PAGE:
Covered amphibians will be captured by hand, dip net, seine net, or other USFWS-Approved methodology, transported and relocated to nearby suitable habitat outside of the work area, and released as soon as practicable the same day of capture. Soaps, oils, creams, lotions, repellents, or solvents of any sort cannot be used on hands within two hours before and during periods when the biologist is capturing and relocating individuals. Individuals will be relocated to areas containing suitable habitat, as identified in the relocation plan. If the animal will be held in captivity for any length of time, they shall be kept in a cool, dark, moist environment with proper airflow, such as a clean and disinfected bucket or plastic container with a damp sponge. Holding/transporting containers will not contain any standing water, objects (except sponges), or chemicals. Holding/transporting containers and dip nets will be thoroughly cleaned, disinfected, and rinsed with fresh water prior to use in the project area (see CDFW 2016 for disinfection protocols). USFWS will be notified (e.g., via phone, email, or text message) as soon as practicable and no longer than 1 week after all capture, handling, and relocation efforts.

If an injured covered amphibian is encountered, and the USFWS-Approved Biologist determines that the injury is minor or healing and the individual is likely to survive, the individual will be released immediately, consistent with measures above. The individual(s) will be monitored until it is not imperiled by predators or other dangers.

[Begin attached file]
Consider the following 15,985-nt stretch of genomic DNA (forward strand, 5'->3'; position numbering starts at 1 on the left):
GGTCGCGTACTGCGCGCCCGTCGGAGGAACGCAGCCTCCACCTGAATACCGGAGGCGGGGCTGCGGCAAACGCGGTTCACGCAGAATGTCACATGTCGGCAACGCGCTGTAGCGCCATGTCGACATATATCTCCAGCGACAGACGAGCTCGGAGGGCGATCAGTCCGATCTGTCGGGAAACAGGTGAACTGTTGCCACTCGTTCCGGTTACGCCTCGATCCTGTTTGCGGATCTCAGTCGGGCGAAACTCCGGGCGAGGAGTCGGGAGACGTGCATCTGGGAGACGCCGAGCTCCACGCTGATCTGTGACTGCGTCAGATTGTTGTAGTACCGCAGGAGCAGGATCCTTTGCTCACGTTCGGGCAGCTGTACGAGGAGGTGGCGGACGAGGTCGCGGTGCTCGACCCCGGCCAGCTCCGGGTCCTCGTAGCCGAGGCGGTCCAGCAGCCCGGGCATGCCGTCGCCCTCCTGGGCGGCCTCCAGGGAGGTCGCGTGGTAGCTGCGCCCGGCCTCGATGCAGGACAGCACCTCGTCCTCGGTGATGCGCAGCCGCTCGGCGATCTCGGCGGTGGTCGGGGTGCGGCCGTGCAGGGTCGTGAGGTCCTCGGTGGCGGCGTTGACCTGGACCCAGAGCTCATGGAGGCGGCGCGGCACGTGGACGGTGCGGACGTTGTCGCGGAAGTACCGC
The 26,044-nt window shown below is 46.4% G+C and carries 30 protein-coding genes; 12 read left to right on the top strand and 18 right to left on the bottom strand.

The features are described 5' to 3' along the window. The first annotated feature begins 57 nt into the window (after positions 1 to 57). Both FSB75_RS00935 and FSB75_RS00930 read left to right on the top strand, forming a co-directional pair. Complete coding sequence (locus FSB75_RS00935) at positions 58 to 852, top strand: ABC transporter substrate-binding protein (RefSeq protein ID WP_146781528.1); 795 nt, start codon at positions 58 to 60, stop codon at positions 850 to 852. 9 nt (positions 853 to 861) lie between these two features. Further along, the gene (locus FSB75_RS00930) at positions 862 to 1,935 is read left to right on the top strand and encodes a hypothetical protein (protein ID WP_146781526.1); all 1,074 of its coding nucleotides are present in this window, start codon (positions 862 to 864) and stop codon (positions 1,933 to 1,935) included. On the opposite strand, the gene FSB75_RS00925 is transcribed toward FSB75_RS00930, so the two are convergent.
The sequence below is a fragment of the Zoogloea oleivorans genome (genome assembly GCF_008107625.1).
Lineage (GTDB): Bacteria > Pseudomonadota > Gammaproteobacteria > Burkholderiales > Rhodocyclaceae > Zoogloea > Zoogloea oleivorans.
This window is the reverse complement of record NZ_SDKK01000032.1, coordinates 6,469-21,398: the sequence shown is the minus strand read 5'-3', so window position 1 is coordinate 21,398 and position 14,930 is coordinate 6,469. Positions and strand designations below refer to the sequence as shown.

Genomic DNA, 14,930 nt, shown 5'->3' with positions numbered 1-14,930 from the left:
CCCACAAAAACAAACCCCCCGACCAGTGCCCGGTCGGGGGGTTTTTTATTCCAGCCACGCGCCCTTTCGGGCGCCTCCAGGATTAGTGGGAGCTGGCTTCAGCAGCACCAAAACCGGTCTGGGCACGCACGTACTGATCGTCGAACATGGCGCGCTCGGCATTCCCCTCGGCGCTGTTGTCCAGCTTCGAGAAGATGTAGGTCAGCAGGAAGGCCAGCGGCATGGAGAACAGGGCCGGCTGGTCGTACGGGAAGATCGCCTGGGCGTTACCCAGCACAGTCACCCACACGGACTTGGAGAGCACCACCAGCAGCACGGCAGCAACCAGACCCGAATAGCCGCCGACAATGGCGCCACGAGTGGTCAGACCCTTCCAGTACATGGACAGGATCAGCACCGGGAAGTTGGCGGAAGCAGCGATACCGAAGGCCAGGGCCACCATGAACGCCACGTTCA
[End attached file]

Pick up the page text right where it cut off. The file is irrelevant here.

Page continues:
If the USFWS-Approved Biologist determines that a covered amphibian has major or serious injuries as a result of project-related activities, the USFWS-Approved Biologist will take it to a USFWS-Approved facility as soon as practicable, if such a facility is within a reasonable distance from the project site. If taken into captivity, the individual will remain in captivity and not be released into the wild unless it has been kept in quarantine and the release is authorized by USFWS. The circumstances of the injury, the procedure followed, and the final disposition of the injured animal will be documented in a written incident report to USFWS, as described below. Notification to USFWS of an injured or dead covered amphibian (as identified in Table 5) in the project area will be made and reported, whether or not its condition resulted from project-related activities. In addition, the USFWS-Approved Biologist or Project Proponent will follow up with USFWS in writing (e.g., email) within 2 calendar days of the finding. Written notification to USFWS will include the following information: the species; number of animals taken or injured; sex (if known); date, time, and location of the incident or of the finding of a dead or injured animal; how the individual was taken; photographs of the specific animal; the names of the persons who observe the take and/or found the animal; and any other pertinent information. Dead specimens will be preserved, as appropriate, and will be bagged and labeled (i.e., species type; who found or reported the incident; when the report was made; when and where the incident occurred; and, if possible, the cause of death). Specimens will be held in a secure location until instructions are received from USFWS regarding the disposition of the specimen.